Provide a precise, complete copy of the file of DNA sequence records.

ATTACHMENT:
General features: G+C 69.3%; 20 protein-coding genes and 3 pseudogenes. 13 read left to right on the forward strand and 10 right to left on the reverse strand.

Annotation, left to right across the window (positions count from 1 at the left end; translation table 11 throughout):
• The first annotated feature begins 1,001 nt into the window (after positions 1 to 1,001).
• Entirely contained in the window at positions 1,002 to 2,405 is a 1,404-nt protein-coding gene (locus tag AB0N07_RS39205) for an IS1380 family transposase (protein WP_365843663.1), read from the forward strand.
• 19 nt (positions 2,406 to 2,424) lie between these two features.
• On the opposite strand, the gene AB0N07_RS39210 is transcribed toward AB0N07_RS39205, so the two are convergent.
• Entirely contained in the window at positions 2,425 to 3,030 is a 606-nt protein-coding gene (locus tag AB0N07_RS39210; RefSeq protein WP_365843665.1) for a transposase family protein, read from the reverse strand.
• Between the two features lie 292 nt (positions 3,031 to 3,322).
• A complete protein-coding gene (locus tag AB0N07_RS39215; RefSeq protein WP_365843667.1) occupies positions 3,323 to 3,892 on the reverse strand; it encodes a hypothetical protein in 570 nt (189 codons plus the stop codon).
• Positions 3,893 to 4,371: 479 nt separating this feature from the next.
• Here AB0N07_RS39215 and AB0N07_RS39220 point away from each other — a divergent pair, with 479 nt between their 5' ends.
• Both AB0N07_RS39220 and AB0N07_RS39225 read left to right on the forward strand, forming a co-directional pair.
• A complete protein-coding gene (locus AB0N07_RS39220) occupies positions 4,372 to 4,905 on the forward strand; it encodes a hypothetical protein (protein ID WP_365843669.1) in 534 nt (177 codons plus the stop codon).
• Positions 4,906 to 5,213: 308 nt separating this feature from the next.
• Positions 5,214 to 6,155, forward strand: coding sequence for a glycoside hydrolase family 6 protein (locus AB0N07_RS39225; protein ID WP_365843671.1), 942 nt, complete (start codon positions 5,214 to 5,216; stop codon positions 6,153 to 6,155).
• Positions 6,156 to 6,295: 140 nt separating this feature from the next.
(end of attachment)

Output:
General features: G+C 69.3%; 20 protein-coding genes and 3 pseudogenes. 13 read left to right on the forward strand and 10 right to left on the reverse strand.

Annotation, left to right across the window (positions count from 1 at the left end; translation table 11 throughout):
• The first annotated feature begins 1,001 nt into the window (after positions 1 to 1,001).
• Entirely contained in the window at positions 1,002 to 2,405 is a 1,404-nt protein-coding gene (locus tag AB0N07_RS39205) for an IS1380 family transposase (protein WP_365843663.1), read from the forward strand.
• 19 nt (positions 2,406 to 2,424) lie between these two features.
• On the opposite strand, the gene AB0N07_RS39210 is transcribed toward AB0N07_RS39205, so the two are convergent.
• Entirely contained in the window at positions 2,425 to 3,030 is a 606-nt protein-coding gene (locus tag AB0N07_RS39210; RefSeq protein WP_365843665.1) for a transposase family protein, read from the reverse strand.
• Between the two features lie 292 nt (positions 3,031 to 3,322).
• A complete protein-coding gene (locus tag AB0N07_RS39215; RefSeq protein WP_365843667.1) occupies positions 3,323 to 3,892 on the reverse strand; it encodes a hypothetical protein in 570 nt (189 codons plus the stop codon).
• Positions 3,893 to 4,371: 479 nt separating this feature from the next.
• Here AB0N07_RS39215 and AB0N07_RS39220 point away from each other — a divergent pair, with 479 nt between their 5' ends.
• Both AB0N07_RS39220 and AB0N07_RS39225 read left to right on the forward strand, forming a co-directional pair.
• A complete protein-coding gene (locus AB0N07_RS39220) occupies positions 4,372 to 4,905 on the forward strand; it encodes a hypothetical protein (protein ID WP_365843669.1) in 534 nt (177 codons plus the stop codon).
• Positions 4,906 to 5,213: 308 nt separating this feature from the next.
• Positions 5,214 to 6,155, forward strand: coding sequence for a glycoside hydrolase family 6 protein (locus AB0N07_RS39225; protein ID WP_365843671.1), 942 nt, complete (start codon positions 5,214 to 5,216; stop codon positions 6,153 to 6,155).
• Positions 6,156 to 6,295: 140 nt separating this feature from the next.